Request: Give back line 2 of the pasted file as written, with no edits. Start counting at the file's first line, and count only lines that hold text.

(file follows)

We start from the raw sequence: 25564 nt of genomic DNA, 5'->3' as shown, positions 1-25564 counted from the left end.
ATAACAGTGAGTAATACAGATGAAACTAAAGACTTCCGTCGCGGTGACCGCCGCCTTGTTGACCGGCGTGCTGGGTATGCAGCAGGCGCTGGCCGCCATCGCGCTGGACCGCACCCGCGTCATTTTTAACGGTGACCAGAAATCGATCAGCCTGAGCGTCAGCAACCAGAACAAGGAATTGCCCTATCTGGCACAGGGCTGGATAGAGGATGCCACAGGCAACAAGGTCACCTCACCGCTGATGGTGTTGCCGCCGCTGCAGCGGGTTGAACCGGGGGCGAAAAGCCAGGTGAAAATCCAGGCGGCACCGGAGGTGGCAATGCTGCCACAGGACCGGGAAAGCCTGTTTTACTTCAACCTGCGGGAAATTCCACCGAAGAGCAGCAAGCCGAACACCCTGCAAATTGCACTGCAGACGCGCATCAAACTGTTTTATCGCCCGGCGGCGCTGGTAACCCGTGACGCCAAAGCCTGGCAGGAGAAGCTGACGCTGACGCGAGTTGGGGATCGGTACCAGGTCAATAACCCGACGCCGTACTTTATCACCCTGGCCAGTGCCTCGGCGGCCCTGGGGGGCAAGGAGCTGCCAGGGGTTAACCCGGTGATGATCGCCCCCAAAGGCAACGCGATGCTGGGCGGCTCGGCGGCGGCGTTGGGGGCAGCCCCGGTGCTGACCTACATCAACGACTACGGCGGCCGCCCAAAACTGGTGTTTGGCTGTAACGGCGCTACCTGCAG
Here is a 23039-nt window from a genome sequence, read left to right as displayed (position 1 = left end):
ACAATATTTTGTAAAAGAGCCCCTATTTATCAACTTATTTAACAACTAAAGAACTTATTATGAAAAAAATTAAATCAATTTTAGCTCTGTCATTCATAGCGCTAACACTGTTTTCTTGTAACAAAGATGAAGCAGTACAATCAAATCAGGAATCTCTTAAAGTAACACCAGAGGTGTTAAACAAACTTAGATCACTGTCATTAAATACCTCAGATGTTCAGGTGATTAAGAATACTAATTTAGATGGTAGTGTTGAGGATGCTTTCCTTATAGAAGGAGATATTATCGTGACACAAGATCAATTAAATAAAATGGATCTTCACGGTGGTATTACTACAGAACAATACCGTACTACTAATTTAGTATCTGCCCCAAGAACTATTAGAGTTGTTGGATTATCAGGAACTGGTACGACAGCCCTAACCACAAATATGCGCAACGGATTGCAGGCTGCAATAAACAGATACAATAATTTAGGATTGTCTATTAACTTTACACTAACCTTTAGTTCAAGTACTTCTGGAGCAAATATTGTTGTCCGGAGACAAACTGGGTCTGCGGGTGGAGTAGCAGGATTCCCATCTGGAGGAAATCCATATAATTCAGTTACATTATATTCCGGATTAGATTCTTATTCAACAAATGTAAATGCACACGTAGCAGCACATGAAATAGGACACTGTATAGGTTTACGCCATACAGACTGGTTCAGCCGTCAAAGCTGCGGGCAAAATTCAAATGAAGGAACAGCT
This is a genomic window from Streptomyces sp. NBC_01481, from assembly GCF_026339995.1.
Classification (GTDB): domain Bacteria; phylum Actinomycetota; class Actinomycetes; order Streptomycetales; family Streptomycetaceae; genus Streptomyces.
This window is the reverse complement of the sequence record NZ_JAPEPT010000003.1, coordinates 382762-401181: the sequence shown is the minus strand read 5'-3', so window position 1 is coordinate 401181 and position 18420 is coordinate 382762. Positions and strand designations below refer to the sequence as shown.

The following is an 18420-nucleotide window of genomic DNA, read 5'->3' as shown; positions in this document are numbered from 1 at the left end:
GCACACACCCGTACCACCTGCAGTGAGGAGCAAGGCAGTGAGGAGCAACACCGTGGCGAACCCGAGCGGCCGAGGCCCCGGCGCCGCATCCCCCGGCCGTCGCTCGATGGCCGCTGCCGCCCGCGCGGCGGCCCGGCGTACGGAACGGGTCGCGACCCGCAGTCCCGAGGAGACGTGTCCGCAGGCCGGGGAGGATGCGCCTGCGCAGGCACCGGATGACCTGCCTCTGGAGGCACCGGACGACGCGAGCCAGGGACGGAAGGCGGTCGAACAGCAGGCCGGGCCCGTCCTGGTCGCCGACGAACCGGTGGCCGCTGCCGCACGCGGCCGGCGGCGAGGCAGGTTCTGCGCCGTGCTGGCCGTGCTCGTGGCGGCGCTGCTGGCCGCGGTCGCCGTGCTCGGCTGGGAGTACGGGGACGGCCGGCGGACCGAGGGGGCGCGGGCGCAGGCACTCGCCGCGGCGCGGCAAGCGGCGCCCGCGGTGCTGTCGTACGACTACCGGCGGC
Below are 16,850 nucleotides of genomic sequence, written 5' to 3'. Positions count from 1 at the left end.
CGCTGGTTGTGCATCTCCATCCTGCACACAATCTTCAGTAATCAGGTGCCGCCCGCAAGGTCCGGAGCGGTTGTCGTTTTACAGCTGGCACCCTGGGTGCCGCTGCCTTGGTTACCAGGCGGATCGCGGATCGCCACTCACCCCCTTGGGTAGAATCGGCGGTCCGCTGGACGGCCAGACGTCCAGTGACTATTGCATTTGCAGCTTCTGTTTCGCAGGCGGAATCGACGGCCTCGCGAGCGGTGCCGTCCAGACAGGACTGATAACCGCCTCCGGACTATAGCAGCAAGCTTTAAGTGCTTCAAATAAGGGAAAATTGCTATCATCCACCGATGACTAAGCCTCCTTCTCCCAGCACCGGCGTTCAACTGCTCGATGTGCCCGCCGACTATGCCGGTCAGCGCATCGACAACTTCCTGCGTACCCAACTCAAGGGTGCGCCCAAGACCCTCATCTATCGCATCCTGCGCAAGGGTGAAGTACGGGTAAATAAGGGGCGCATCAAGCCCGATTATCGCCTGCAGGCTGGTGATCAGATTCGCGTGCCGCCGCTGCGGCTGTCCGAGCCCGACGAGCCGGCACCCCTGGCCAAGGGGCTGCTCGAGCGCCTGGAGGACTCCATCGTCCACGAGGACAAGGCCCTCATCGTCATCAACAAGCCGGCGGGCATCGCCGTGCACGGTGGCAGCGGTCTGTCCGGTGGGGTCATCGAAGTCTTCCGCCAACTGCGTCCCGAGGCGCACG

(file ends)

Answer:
ATAACAGTGAGTAATACAGATGAAACTAAAGACTTCCGTCGCGGTGACCGCCGCCTTGTTGACCGGCGTGCTGGGTATGCAGCAGGCGCTGGCCGCCATCGCGCTGGACCGCACCCGCGTCATTTTTAACGGTGACCAGAAATCGATCAGCCTGAGCGTCAGCAACCAGAACAAGGAATTGCCCTATCTGGCACAGGGCTGGATAGAGGATGCCACAGGCAACAAGGTCACCTCACCGCTGATGGTGTTGCCGCCGCTGCAGCGGGTTGAACCGGGGGCGAAAAGCCAGGTGAAAATCCAGGCGGCACCGGAGGTGGCAATGCTGCCACAGGACCGGGAAAGCCTGTTTTACTTCAACCTGCGGGAAATTCCACCGAAGAGCAGCAAGCCGAACACCCTGCAAATTGCACTGCAGACGCGCATCAAACTGTTTTATCGCCCGGCGGCGCTGGTAACCCGTGACGCCAAAGCCTGGCAGGAGAAGCTGACGCTGACGCGAGTTGGGGATCGGTACCAGGTCAATAACCCGACGCCGTACTTTATCACCCTGGCCAGTGCCTCGGCGGCCCTGGGGGGCAAGGAGCTGCCAGGGGTTAACCCGGTGATGATCGCCCCCAAAGGCAACGCGATGCTGGGCGGCTCGGCGGCGGCGTTGGGGGCAGCCCCGGTGCTGACCTACATCAACGACTACGGCGGCCGCCCAAAACTGGTGTTTGGCTGTAACGGCGCTACCTGCAG